Many — probably most — Americans think we have the world’s worst government. We probably do have the world’s worst fool as our president. He is most likely the most narcissistic and stupid person to ever be elected to such a high office.
But the rest of the world is embroiled in equally bad government and an equivalent degree of poverty, corruption, and neglect. England and France and Australia, to name a few. Where you find a government, it will be corrupt.
It’s probably true that all government is corrupt and probably always has been to some extent.
Despite that, there was a portion of good people ready to fight corruption. Who held a desire to improve the life of the citizens who supported them. There were always enough people in power who wanted to improve the quality of life for the citizens who elected them.
Now? We can but hope!
Today, everywhere, the corporate bottom-liners are running the world. It is killing us. Destroying our climate, making it impossible to earn enough money to live on. Making our education useless. Failing to provide an education for the world that is coming.
This is one of those rare times when I’m not sorry I won’t be here to see how this works out. It isn’t going to be easy and I don’t know if we will survive the apocalypse we have made. I want to believe we will manage to overcome the adversity, but I don’t know.
No one knows.
We can hope. We can try, but we can’t make it work unless every nation puts its shoulder (so to speak) to the world. If we do not, it will not be long before we are living on a planet where there is no drinkable water, insufficient food, and air that is unsafe to breathe.
Last week, 16 November 2018, Professor Philip Alston, international lawyer, and UN Special Rapporteur on extreme poverty and human rights made his statement on the shameful state of Britain. He began by pointing out that the UK is the world’s fifth largest economy, yet one-fifth of its population live in poverty. Of these, 1.5 million are destitute. The reasons for this, he says, are largely ideological, and government ministers are so fixed on their agendas, they are refusing to acknowledge the evidence presented to them, or acknowledge the consequences of their policies. The problems, Professor Alston states, are set to grow worse, and especially for the most vulnerable: CHILDREN.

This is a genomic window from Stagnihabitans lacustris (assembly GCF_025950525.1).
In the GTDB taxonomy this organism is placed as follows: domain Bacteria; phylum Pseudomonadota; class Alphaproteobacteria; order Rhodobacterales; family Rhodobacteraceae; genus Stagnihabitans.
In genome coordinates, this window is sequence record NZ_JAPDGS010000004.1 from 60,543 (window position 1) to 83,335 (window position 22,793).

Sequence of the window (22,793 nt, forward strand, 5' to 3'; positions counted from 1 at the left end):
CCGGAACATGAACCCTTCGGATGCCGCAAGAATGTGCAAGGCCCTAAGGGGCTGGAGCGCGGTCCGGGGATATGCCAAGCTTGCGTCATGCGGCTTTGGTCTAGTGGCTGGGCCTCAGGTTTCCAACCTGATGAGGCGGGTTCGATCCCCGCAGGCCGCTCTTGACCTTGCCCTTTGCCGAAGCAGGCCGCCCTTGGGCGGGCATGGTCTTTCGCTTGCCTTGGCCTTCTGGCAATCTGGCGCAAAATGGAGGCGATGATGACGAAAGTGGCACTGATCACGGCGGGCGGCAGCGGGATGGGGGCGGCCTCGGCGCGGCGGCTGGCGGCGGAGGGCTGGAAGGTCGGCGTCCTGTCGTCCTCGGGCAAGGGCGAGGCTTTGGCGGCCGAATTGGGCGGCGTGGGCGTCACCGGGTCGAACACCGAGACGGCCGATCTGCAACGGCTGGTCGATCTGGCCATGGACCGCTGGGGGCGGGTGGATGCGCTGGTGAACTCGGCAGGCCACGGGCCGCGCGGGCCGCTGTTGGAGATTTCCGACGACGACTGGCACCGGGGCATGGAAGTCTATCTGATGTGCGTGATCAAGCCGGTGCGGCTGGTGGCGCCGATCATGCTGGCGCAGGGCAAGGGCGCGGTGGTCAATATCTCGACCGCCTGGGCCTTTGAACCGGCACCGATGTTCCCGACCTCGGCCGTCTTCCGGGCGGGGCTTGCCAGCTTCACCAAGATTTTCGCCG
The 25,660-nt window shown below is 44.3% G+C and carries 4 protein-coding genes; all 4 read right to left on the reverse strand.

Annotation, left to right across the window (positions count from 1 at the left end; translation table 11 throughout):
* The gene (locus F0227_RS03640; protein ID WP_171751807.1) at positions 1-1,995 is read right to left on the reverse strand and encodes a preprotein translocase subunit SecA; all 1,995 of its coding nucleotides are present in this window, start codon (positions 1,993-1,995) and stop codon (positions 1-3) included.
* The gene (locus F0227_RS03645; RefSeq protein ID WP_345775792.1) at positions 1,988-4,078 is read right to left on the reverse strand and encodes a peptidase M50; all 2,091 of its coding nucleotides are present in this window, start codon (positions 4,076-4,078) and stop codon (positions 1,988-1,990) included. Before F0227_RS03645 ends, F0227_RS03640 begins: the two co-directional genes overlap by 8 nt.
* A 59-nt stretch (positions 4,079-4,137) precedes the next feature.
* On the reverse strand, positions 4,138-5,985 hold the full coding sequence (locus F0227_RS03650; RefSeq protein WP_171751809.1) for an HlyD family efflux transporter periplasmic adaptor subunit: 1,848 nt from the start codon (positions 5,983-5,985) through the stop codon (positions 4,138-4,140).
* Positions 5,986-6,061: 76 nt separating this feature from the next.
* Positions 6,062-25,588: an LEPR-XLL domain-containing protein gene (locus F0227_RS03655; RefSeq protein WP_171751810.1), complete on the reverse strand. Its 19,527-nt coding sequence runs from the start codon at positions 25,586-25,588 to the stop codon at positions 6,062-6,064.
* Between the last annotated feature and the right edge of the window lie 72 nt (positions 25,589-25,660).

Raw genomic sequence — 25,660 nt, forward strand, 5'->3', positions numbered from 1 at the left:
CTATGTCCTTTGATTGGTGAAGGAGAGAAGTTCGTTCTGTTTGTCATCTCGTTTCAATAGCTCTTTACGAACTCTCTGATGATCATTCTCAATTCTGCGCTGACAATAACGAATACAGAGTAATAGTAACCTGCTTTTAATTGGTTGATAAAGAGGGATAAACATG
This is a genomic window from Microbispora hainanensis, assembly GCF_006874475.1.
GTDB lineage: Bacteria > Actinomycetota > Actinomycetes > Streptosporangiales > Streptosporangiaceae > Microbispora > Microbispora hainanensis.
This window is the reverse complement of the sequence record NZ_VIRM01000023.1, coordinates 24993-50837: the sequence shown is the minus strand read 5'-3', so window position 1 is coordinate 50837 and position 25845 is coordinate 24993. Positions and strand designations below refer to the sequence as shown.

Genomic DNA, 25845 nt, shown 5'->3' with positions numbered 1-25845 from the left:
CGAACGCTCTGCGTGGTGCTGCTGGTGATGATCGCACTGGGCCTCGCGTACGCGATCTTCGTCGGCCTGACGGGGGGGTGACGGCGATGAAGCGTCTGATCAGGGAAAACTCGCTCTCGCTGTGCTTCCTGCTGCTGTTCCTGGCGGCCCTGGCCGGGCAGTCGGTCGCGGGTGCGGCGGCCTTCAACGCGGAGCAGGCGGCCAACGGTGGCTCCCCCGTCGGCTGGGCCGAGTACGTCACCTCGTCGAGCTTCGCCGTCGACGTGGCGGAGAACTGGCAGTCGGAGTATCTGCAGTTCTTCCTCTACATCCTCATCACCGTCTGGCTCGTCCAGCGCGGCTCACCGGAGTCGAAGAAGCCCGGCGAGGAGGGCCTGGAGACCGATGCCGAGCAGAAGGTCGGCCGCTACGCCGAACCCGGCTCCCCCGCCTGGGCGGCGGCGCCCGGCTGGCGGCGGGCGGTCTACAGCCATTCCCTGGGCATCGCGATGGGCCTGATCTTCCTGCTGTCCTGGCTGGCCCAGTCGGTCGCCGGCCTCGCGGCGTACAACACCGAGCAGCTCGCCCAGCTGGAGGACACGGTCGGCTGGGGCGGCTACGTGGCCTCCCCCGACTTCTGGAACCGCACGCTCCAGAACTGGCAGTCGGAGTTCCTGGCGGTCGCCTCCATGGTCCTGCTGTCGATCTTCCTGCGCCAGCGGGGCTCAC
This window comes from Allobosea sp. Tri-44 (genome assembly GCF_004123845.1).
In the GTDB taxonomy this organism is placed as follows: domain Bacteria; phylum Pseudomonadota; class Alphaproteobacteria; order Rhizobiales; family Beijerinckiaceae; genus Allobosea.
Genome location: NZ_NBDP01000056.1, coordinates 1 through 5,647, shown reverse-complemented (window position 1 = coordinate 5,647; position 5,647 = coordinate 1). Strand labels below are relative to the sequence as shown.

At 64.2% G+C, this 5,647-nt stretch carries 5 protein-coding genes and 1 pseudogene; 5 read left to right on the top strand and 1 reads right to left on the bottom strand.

“14 million people, a fifth of the population, live in poverty. Four million of these are more than 50% below the poverty line, and 1.5 million are destitute, unable to afford basic essentials. The widely respected Institute for Fiscal Studies predicts a 7% rise in child poverty between 2015 and 2022, and various sources predict child poverty rates of as high as 40%. For almost one in every two children to be poor in twenty-first century Britain is not just a disgrace, but a social calamity and an economic disaster, all rolled into one.”
Amber Rudd, the new Work, and Pensions Secretary dismissed the report on the basis that its tone was ‘highly inappropriate’. Philip Alston’s response, as covered by the Guardian, was to tell her to take action rather than criticize.
You can judge Professor Alston’s tone in this introduction to his statement:
“The UK is the world’s fifth largest economy, it contains many areas of immense wealth, its capital is a leading centre of global finance, its entrepreneurs are innovative and agile, and despite the current political turmoil, it has a system of government that rightly remains the envy of much of the world. It thus seems patently unjust and contrary to British values that so many people are living in poverty. This is obvious to anyone who opens their eyes to see the immense growth in food banks and the queues waiting outside them, the people sleeping rough in the streets, the growth of homelessness, the sense of deep despair that leads even the Government to appoint a Minister for suicide prevention and civil society to report in-depth on unheard of levels of loneliness and isolation.
And local authorities, especially in England, which perform vital roles in providing a real social safety net have been gutted by a series of government policies. Libraries have closed in record numbers, community and youth centers have been shrunk and underfunded, public spaces and buildings including parks and recreation centers have been sold off. While the labor and housing markets provide the crucial backdrop, the focus of this report is on the contribution made by social security and related policies.”
You can read his full statement on Britain HERE
And his 2017 statement on the United States is HERE
Many thanks to Dear Kitty, Some Blog for drawing my attention to this video.